Nikki is an extraordinarily charismatic businesswoman who has risen to the top of her profession, in a business sector traditionally dominated by men, through her sheer talent and determination.
Trucks and women don’t appear to be a natural combination and certainly not to Isuzu Motors, the Japanese company that makes the world-renowned trucks. Japanese executives were expecting to meet their UK male counterpart in Tokyo in 1996 when Nikki stepped off the plane in his place. She proved a knowledgeable and very able negotiating partner, while showing her considerable ability to drive a truck as well as any man. Such was the confusion of her Japanese hosts, that to celebrate the company’s deal to enter into the UK market, they took the very feminine Nikki to a transgender nightclub, just in case they’d made a mistake with Mrs, or Mr King.
Nikki is renowned as a leading force and spokesperson for her industry, campaigning for safety improvements to roadside recovery procedures and having held many prominent positions on industry boards. She returned to work part-time at the age of 35, having taken an eight year career break in order to raise her family. When her husband left the family five years later, she began working full time again and since then has constantly confounded the perceived wisdom of ‘glass ceilings’ and the perception of a woman at the very top in a man’s world.
Nikki has achieved her success through her outstanding leadership and interpersonal skills, developing close working relationships with her staff and dealerships at every level. She has a passion for customer care, for which the company has won several awards.
In 2002 Nikki was awarded the OBE for services to the road transport industry. She was patron of The Cyrenians, a charity that provides support to housing homeless young people and she is a member of the Lady Taverners Charity which generates funds for disabled children. She was instrumental in the creation of RISC, the Recovery Industry Support Charity, and in 2007 Nikki was awarded a prestigious Lifetime Achievement Award at the European Tow show, which was followed by another Lifetime Achievement Award at the First Women Awards in 2009. The First Women Awards recognise women who are pioneers in business and individuals who are helping to remove historical barriers. Nikki is also a business mentor for The Prince’s Trust.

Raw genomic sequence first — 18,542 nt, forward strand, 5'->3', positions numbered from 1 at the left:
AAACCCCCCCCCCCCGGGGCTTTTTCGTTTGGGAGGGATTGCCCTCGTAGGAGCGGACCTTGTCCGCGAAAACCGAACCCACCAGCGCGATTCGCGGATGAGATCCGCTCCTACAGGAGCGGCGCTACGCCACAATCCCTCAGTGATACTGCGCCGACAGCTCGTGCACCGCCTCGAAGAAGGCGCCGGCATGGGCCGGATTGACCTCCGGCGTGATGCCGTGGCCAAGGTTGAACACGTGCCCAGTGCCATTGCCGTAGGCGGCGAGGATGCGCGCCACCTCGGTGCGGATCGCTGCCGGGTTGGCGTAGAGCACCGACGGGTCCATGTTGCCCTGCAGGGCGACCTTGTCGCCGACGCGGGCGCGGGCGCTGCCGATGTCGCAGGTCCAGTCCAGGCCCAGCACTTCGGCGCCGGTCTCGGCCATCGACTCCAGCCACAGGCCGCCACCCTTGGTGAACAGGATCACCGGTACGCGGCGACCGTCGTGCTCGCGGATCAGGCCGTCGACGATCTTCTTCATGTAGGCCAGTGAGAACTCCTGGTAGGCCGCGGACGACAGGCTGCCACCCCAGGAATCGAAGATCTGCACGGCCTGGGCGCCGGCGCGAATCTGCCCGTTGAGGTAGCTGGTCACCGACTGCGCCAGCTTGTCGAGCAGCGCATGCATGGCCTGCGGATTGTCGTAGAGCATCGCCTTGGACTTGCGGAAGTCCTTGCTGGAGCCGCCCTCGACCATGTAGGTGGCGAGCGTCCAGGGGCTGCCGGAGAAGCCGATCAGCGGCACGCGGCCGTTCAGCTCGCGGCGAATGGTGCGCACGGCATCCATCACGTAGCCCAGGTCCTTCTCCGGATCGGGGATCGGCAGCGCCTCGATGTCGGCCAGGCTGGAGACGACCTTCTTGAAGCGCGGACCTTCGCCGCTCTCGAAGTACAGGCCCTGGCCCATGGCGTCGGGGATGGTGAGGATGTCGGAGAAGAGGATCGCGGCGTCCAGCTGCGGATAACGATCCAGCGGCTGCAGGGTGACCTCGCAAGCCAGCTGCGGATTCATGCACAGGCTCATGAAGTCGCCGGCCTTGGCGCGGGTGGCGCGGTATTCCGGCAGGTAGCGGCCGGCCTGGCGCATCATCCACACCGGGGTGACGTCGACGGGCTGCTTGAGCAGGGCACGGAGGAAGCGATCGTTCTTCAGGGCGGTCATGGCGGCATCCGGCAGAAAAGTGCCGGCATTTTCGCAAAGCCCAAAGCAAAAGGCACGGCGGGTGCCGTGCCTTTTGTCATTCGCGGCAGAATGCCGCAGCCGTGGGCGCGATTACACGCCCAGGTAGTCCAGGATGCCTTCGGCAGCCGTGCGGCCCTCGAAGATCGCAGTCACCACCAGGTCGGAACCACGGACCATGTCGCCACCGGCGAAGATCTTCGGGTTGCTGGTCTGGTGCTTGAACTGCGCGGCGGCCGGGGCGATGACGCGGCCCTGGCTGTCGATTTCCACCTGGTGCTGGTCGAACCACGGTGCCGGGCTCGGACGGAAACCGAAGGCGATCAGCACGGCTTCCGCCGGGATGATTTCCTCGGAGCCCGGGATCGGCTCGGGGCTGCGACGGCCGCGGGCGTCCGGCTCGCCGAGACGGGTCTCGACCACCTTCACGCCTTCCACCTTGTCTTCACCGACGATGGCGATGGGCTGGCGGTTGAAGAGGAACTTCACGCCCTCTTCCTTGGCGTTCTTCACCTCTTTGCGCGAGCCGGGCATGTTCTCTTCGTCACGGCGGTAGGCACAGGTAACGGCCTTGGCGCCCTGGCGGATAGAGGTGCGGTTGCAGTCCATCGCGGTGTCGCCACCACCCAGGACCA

Nikki was given a special Service to Industry Award at the Motor Transport Awards 2012, for her outstanding contribution to the road transport industry.
In 2012 Nikki was appointed as a non-Executive Director to the board of Catch 22 Social Enterprises and its offshoot Auto 22. The charity works with helping young people to improve their lives. Auto 22 is a professional garage project where young people are employed as apprentices to gain qualifications alongside top technicians. The first successful garage opened in Gravesend, Kent and two more followed in 2012, in Paddock Wood and Gillingham. Nikki is intending to expand Auto 22 nationwide.
In 2010 Nikki received an honorary doctorate from Staffordshire University for her work in inspiring women in industry and producing exemplary customer service.
She’s come a long way from being a divorced mother of three. When she returned to work, she began as a secretary and worked her way up the corporate ladder to become the National Fleet Sales Director for Lex. In the short space of just fifteen years after her return to work, Nikki signed the deal with Isuzu Truck (UK) Ltd. In her role as Managing Director she has built a leading-edge distribution network and has made customer service the cornerstone of the company. Since a management buyout in 2004, Nikki has led the company to the successful multi- million pound business it is today.
Nikki lives in Kent, has three grown up children and one very spoilt Akita dog, Storm, which she claims understands Japanese, one of the six languages she speaks.